Writing a journal can be a powerful tool to improve self-knowledge.
We live in a world in which we are losing the habit of writing. Most people write only what is strictly necessary, such as e-mails, text messages, task lists, meeting notes, or reminders. Few people are used to putting their thoughts and feelings on paper.
However, journaling can be a life-changing habit. Countless studies point out that writing about our daily lives, emotions, ideas, and goals has beneficial effects on physical and mental health.
Writing in a journal improves self-esteem and motivation for life, increasing self-confidence. It allows us to explore emotional and cognitive areas that we may not always have access to. In addition, many studies have shown that writing every day increases the body’s self-healing capacity. Anyone who has this habit can overcome infectious processes earlier and heal their wounds sooner. Gille Bolton, a researcher at the King’s College of Medicine and Art at the University of London.
5 advantages of writing a diary
Everyday writing can be difficult if you are not used to it. Like meditation, it requires discipline, patience, and commitment. But if you invest 15 minutes a day to capture your emotional experiences, goals, joys, or frustrations in a notebook, you will benefit. Here are the main benefits:
- Helps clarify feelings and thoughts
Keeping a journal will allow you to record your behaviors, failures, and achievements. In this way, when current circumstances seem insurmountable, you can look back, see previous dilemmas that you have already been able to resolve and offer ideas for resolving conflicts in the present.
Writing can also be useful when you don’t feel safe, sad, and confused. By writing, you will have access to your inner world and it will help you better understand and manage your emotions.
- Writing increases the likelihood that you will achieve your goals.
We have about 60,000 thoughts a day, and many of them are lost if we don’t develop them. So writing about our goals helps to refine thought processes and clarify our desires. In fact, research shows that writing a journal about our goals has a major impact on increasing the likelihood of achieving them because it motivates us to act.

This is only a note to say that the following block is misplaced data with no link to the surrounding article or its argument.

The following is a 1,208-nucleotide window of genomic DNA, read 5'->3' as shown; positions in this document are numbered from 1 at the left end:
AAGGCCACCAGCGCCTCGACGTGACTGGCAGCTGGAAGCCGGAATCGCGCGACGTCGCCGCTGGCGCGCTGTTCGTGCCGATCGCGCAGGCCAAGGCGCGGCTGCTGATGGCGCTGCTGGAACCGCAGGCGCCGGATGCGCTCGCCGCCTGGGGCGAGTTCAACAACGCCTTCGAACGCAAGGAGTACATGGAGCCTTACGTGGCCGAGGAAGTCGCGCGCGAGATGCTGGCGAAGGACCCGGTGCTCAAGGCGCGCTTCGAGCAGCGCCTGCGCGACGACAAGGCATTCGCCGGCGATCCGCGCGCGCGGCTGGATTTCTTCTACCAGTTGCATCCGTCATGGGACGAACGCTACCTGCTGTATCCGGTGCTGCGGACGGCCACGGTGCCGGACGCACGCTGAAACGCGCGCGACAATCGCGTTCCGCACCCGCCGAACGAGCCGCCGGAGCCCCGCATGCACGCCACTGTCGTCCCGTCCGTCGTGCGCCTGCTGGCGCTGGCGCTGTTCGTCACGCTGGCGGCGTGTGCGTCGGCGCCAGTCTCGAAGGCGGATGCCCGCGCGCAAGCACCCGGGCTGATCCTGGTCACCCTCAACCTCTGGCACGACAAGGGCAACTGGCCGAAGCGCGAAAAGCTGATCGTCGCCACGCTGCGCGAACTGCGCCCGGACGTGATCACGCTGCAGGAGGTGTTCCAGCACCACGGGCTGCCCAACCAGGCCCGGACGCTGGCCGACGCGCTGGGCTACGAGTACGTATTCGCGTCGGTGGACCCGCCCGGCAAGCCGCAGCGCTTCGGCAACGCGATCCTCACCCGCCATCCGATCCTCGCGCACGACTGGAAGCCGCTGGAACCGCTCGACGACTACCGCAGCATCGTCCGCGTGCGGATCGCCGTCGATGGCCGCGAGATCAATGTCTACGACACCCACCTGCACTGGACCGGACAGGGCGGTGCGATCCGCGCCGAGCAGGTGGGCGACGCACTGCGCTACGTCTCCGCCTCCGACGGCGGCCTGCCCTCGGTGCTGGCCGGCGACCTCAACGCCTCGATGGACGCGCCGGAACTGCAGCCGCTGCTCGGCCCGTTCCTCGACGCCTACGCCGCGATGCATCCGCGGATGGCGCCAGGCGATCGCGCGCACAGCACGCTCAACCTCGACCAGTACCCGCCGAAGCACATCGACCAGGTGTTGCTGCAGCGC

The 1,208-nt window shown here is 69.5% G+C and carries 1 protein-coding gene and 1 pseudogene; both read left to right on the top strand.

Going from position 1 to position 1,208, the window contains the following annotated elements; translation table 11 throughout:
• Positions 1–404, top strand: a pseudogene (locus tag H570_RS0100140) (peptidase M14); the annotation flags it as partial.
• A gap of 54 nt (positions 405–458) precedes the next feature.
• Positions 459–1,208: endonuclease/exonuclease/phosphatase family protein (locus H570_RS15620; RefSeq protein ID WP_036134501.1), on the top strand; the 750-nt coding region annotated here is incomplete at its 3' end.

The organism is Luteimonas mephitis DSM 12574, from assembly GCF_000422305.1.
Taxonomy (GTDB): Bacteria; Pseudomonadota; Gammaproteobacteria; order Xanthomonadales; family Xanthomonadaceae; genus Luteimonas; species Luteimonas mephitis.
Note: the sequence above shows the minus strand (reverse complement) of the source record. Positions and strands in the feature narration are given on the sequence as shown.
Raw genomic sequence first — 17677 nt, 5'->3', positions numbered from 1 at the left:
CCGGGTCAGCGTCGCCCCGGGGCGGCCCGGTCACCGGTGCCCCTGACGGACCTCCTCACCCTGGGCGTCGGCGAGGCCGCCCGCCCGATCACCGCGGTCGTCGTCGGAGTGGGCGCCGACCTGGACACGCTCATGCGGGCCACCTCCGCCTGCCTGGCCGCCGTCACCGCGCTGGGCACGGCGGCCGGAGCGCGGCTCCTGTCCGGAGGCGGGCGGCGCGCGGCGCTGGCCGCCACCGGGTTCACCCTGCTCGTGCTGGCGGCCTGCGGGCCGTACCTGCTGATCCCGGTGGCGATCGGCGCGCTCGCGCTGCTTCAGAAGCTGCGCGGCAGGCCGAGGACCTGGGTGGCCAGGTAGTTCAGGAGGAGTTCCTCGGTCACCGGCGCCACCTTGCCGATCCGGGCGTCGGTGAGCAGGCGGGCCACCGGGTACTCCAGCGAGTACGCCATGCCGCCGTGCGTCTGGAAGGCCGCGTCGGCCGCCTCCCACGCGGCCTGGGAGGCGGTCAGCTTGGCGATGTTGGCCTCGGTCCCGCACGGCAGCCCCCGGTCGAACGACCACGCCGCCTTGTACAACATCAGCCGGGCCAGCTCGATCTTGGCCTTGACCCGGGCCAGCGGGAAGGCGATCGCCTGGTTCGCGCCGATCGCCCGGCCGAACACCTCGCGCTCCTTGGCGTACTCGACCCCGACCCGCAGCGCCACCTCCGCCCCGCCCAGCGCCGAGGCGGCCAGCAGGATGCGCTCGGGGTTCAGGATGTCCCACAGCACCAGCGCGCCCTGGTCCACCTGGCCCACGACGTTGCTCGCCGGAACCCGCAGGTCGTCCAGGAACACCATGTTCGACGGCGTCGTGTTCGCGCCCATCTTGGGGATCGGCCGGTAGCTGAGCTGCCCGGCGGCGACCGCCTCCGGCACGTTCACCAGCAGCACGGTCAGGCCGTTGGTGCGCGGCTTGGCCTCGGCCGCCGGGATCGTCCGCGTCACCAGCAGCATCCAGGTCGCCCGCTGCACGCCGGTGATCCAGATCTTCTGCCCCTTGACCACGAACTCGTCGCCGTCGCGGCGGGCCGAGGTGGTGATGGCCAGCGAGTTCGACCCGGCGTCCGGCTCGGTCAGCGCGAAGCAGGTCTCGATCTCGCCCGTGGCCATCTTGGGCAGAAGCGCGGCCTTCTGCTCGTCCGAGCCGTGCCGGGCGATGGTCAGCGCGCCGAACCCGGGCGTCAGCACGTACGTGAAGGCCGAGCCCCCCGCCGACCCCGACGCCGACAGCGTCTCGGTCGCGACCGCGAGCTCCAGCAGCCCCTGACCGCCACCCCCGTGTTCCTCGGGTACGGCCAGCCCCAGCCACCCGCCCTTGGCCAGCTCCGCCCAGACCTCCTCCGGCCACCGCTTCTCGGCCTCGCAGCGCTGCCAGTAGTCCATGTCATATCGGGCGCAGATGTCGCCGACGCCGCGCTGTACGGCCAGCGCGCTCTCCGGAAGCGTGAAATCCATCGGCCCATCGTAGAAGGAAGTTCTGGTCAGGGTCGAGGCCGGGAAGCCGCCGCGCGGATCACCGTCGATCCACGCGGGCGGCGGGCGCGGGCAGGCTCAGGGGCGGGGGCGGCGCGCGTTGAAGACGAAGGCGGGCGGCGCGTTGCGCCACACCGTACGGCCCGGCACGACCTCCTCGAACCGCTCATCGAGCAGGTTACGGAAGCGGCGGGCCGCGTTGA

Also, when we reach our goals, the brain releases dopamine, a neurotransmitter responsible for triggering a feeling of pleasure. This pleasurable sensation increases our motivation to continue and reach new goals.
- Improves problem-solving ability
When we have a difficult problem to solve, putting it down on paper helps us organize ideas and look at the situation from different angles. Then we can think about how to solve it in a more orderly and methodical way.
Writing about me is a way to explain myself, to put the order in my world, to recognize myself. If they were not dictated by the intention to make literature, one could say that these texts, so directly based on real situations, on real data, result from unusual therapeutic sessions, in which I am the patient and the doctor in one piece. And this has proven to be an effective relief of my ailments. Ángel González, poet.
- Helps to understand and overcome difficult moments
When we go through a negative and unexpected situation, writing can help us cope with the pain and move forward. In a study of 63 engineers who had lost their jobs, scientists asked some participants to write about their emotions daily. Participants in this group not only felt less anger about the situation but also found employment more quickly than those who did not practice daily writing.
- Improves health
Research from the University of Texas has concluded that regular writing is very beneficial to health because it relieves stress, reduces the risk of depression, and strengthens the immune system.
One experiment that was part of this University of Texas study found that people who had a health problem and wrote about it 3 or 4 times a week for about 15 minutes visited the doctor half as often as those who did not write. In addition, those who wrote had more antibodies and produced less cortisol, the stress hormone.
How to write a journal?
While some people can write for hours, researchers say that doing so 15 minutes a day, 3 times a week, can already have a positive impact on your physical and mental health. If you want your journal to be effective, but don’t know where to start, you need to:
- Find regular writing time and make it a habit. If you don’t have free time, you don’t have to do it every day, but there must be some consistency.
- Find a time and place where you won’t be disturbed and start writing. If you don’t know what to write about, you can:
- Write about something (or someone) that is important to you.
- Write about something you have done that makes you proud.
- Write about a current problem you are struggling with and its solutions.
- Write about 3 things you are thankful for today.
- Write about something that makes you sad and worried.
- Write about your goals and what you can do to reach them.
- Write about your secrets.
- Don’t worry about grammar or spelling. You don’t write to anyone else.
- Use the first person singular. Let your ideas flow and don’t even think about censoring yourself. Free your thoughts and be honest.
- Get a large notebook in which you can include not only annotations but also photos, memories, drawings, letters…
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